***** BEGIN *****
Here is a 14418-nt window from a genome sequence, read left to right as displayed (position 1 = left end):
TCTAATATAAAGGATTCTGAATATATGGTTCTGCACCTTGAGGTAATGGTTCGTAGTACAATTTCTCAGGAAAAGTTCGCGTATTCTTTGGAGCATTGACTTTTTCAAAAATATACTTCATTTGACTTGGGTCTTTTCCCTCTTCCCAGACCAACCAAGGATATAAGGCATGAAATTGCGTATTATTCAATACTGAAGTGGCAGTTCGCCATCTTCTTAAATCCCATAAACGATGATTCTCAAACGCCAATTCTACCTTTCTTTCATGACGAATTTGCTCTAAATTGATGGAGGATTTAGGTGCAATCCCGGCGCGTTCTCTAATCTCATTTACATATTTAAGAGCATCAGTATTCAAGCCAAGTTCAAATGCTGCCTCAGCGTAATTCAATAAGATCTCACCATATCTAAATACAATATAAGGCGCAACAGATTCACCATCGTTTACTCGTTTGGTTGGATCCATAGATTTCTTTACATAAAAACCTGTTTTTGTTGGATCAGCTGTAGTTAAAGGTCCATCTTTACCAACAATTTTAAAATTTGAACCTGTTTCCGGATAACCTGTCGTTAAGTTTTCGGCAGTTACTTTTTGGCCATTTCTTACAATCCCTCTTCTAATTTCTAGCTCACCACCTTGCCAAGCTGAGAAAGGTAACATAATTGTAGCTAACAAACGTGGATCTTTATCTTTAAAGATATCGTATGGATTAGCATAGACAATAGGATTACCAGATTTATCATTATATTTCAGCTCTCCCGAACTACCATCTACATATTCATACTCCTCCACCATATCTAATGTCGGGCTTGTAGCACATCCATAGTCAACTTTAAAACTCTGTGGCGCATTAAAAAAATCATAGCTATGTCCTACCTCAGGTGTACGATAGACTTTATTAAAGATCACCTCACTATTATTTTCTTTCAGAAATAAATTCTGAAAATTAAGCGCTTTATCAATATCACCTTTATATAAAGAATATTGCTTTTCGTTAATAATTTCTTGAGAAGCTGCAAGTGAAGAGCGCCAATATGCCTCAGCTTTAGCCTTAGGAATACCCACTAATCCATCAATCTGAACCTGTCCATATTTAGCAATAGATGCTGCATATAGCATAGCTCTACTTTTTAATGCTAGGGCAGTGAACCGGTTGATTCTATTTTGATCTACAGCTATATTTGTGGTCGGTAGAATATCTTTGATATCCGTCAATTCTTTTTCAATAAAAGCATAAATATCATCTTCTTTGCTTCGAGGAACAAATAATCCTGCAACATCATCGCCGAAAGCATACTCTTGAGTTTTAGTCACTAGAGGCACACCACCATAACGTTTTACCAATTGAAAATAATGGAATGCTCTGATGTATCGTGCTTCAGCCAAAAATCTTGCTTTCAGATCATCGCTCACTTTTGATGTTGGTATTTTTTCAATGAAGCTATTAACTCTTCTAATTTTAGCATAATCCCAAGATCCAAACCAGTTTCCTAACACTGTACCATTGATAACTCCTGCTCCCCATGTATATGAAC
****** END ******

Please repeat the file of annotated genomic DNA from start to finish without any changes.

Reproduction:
Here is a 14418-nt window from a genome sequence, read left to right as displayed (position 1 = left end):
TCTAATATAAAGGATTCTGAATATATGGTTCTGCACCTTGAGGTAATGGTTCGTAGTACAATTTCTCAGGAAAAGTTCGCGTATTCTTTGGAGCATTGACTTTTTCAAAAATATACTTCATTTGACTTGGGTCTTTTCCCTCTTCCCAGACCAACCAAGGATATAAGGCATGAAATTGCGTATTATTCAATACTGAAGTGGCAGTTCGCCATCTTCTTAAATCCCATAAACGATGATTCTCAAACGCCAATTCTACCTTTCTTTCATGACGAATTTGCTCTAAATTGATGGAGGATTTAGGTGCAATCCCGGCGCGTTCTCTAATCTCATTTACATATTTAAGAGCATCAGTATTCAAGCCAAGTTCAAATGCTGCCTCAGCGTAATTCAATAAGATCTCACCATATCTAAATACAATATAAGGCGCAACAGATTCACCATCGTTTACTCGTTTGGTTGGATCCATAGATTTCTTTACATAAAAACCTGTTTTTGTTGGATCAGCTGTAGTTAAAGGTCCATCTTTACCAACAATTTTAAAATTTGAACCTGTTTCCGGATAACCTGTCGTTAAGTTTTCGGCAGTTACTTTTTGGCCATTTCTTACAATCCCTCTTCTAATTTCTAGCTCACCACCTTGCCAAGCTGAGAAAGGTAACATAATTGTAGCTAACAAACGTGGATCTTTATCTTTAAAGATATCGTATGGATTAGCATAGACAATAGGATTACCAGATTTATCATTATATTTCAGCTCTCCCGAACTACCATCTACATATTCATACTCCTCCACCATATCTAATGTCGGGCTTGTAGCACATCCATAGTCAACTTTAAAACTCTGTGGCGCATTAAAAAAATCATAGCTATGTCCTACCTCAGGTGTACGATAGACTTTATTAAAGATCACCTCACTATTATTTTCTTTCAGAAATAAATTCTGAAAATTAAGCGCTTTATCAATATCACCTTTATATAAAGAATATTGCTTTTCGTTAATAATTTCTTGAGAAGCTGCAAGTGAAGAGCGCCAATATGCCTCAGCTTTAGCCTTAGGAATACCCACTAATCCATCAATCTGAACCTGTCCATATTTAGCAATAGATGCTGCATATAGCATAGCTCTACTTTTTAATGCTAGGGCAGTGAACCGGTTGATTCTATTTTGATCTACAGCTATATTTGTGGTCGGTAGAATATCTTTGATATCCGTCAATTCTTTTTCAATAAAAGCATAAATATCATCTTCTTTGCTTCGAGGAACAAATAATCCTGCAACATCATCGCCGAAAGCATACTCTTGAGTTTTAGTCACTAGAGGCACACCACCATAACGTTTTACCAATTGAAAATAATGGAATGCTCTGATGTATCGTGCTTCAGCCAAAAATCTTGCTTTCAGATCATCGCTCACTTTTGATGTTGGTATTTTTTCAATGAAGCTATTAACTCTTCTAATTTTAGCATAATCCCAAGATCCAAACCAGTTTCCTAACACTGTACCATTGATAACTCCTGCTCCCCATGTATATGAAC